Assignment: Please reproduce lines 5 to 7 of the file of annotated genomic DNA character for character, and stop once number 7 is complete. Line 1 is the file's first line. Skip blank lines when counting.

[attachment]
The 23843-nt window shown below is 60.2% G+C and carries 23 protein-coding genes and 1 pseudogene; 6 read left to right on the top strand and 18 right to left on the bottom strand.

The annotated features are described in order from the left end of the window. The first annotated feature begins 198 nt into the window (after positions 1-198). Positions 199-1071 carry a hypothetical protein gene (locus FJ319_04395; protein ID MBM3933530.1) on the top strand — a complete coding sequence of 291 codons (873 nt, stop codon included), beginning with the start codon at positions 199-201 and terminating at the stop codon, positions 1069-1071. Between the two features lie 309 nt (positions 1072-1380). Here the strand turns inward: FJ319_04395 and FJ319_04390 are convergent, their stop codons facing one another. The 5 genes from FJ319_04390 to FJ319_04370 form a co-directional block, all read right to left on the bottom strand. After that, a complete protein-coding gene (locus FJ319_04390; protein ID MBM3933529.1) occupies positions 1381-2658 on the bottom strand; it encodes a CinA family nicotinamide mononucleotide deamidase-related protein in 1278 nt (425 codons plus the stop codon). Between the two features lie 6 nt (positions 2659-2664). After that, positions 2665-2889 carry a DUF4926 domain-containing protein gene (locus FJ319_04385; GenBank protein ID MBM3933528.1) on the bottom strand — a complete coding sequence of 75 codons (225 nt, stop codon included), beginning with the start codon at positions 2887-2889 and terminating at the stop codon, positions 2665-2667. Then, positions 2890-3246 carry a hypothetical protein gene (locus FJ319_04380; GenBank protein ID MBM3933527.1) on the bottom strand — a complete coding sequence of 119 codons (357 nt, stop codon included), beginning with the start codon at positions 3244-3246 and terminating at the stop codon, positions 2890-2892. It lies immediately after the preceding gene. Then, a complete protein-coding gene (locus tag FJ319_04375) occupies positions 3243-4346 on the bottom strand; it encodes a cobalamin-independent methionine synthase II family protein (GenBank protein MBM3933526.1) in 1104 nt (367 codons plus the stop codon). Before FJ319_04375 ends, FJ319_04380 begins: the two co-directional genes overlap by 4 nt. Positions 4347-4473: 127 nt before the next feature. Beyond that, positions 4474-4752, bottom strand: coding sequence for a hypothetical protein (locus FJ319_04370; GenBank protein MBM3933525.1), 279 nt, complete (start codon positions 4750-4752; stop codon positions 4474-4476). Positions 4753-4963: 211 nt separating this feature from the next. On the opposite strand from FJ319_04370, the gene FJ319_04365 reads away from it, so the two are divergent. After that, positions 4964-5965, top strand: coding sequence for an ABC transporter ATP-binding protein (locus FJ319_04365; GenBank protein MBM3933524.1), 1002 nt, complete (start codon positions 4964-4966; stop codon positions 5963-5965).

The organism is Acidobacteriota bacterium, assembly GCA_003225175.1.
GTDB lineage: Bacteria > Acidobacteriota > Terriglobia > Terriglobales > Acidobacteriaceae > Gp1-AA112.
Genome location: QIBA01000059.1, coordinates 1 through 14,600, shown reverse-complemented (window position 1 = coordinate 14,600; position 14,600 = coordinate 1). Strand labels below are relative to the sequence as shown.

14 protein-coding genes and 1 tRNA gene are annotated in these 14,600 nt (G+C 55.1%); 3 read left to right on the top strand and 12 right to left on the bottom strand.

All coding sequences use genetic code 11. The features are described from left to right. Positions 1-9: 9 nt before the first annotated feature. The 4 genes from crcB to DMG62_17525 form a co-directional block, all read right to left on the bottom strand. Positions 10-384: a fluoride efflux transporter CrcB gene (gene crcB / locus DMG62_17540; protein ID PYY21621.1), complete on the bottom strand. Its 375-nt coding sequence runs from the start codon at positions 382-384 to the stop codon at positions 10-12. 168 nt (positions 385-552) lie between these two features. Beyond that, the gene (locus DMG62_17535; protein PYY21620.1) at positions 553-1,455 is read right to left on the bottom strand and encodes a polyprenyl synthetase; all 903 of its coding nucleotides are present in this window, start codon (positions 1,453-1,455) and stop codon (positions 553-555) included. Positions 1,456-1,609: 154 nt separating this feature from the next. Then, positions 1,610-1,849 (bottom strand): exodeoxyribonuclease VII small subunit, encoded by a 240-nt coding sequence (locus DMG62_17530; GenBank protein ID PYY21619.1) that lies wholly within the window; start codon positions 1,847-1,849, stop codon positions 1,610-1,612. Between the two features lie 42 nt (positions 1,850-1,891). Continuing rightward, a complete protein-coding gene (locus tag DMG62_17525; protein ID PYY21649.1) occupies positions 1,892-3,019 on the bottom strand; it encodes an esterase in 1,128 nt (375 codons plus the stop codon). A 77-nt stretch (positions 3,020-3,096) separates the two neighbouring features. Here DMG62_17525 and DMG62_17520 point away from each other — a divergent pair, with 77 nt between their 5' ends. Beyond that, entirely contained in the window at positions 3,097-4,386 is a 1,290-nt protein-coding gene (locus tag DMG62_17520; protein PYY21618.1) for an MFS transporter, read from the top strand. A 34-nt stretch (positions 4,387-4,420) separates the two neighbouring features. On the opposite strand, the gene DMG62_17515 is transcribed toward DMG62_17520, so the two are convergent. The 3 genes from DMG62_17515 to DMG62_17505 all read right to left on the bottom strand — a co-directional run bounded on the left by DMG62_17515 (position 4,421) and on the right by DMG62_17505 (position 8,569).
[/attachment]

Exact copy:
Genome location: QIBA01000059.1, coordinates 1 through 14,600, shown reverse-complemented (window position 1 = coordinate 14,600; position 14,600 = coordinate 1). Strand labels below are relative to the sequence as shown.

14 protein-coding genes and 1 tRNA gene are annotated in these 14,600 nt (G+C 55.1%); 3 read left to right on the top strand and 12 right to left on the bottom strand.

All coding sequences use genetic code 11. The features are described from left to right. Positions 1-9: 9 nt before the first annotated feature. The 4 genes from crcB to DMG62_17525 form a co-directional block, all read right to left on the bottom strand. Positions 10-384: a fluoride efflux transporter CrcB gene (gene crcB / locus DMG62_17540; protein ID PYY21621.1), complete on the bottom strand. Its 375-nt coding sequence runs from the start codon at positions 382-384 to the stop codon at positions 10-12. 168 nt (positions 385-552) lie between these two features. Beyond that, the gene (locus DMG62_17535; protein PYY21620.1) at positions 553-1,455 is read right to left on the bottom strand and encodes a polyprenyl synthetase; all 903 of its coding nucleotides are present in this window, start codon (positions 1,453-1,455) and stop codon (positions 553-555) included. Positions 1,456-1,609: 154 nt separating this feature from the next. Then, positions 1,610-1,849 (bottom strand): exodeoxyribonuclease VII small subunit, encoded by a 240-nt coding sequence (locus DMG62_17530; GenBank protein ID PYY21619.1) that lies wholly within the window; start codon positions 1,847-1,849, stop codon positions 1,610-1,612. Between the two features lie 42 nt (positions 1,850-1,891). Continuing rightward, a complete protein-coding gene (locus tag DMG62_17525; protein ID PYY21649.1) occupies positions 1,892-3,019 on the bottom strand; it encodes an esterase in 1,128 nt (375 codons plus the stop codon). A 77-nt stretch (positions 3,020-3,096) separates the two neighbouring features. Here DMG62_17525 and DMG62_17520 point away from each other — a divergent pair, with 77 nt between their 5' ends. Beyond that, entirely contained in the window at positions 3,097-4,386 is a 1,290-nt protein-coding gene (locus tag DMG62_17520; protein PYY21618.1) for an MFS transporter, read from the top strand. A 34-nt stretch (positions 4,387-4,420) separates the two neighbouring features. On the opposite strand, the gene DMG62_17515 is transcribed toward DMG62_17520, so the two are convergent. The 3 genes from DMG62_17515 to DMG62_17505 all read right to left on the bottom strand — a co-directional run bounded on the left by DMG62_17515 (position 4,421) and on the right by DMG62_17505 (position 8,569).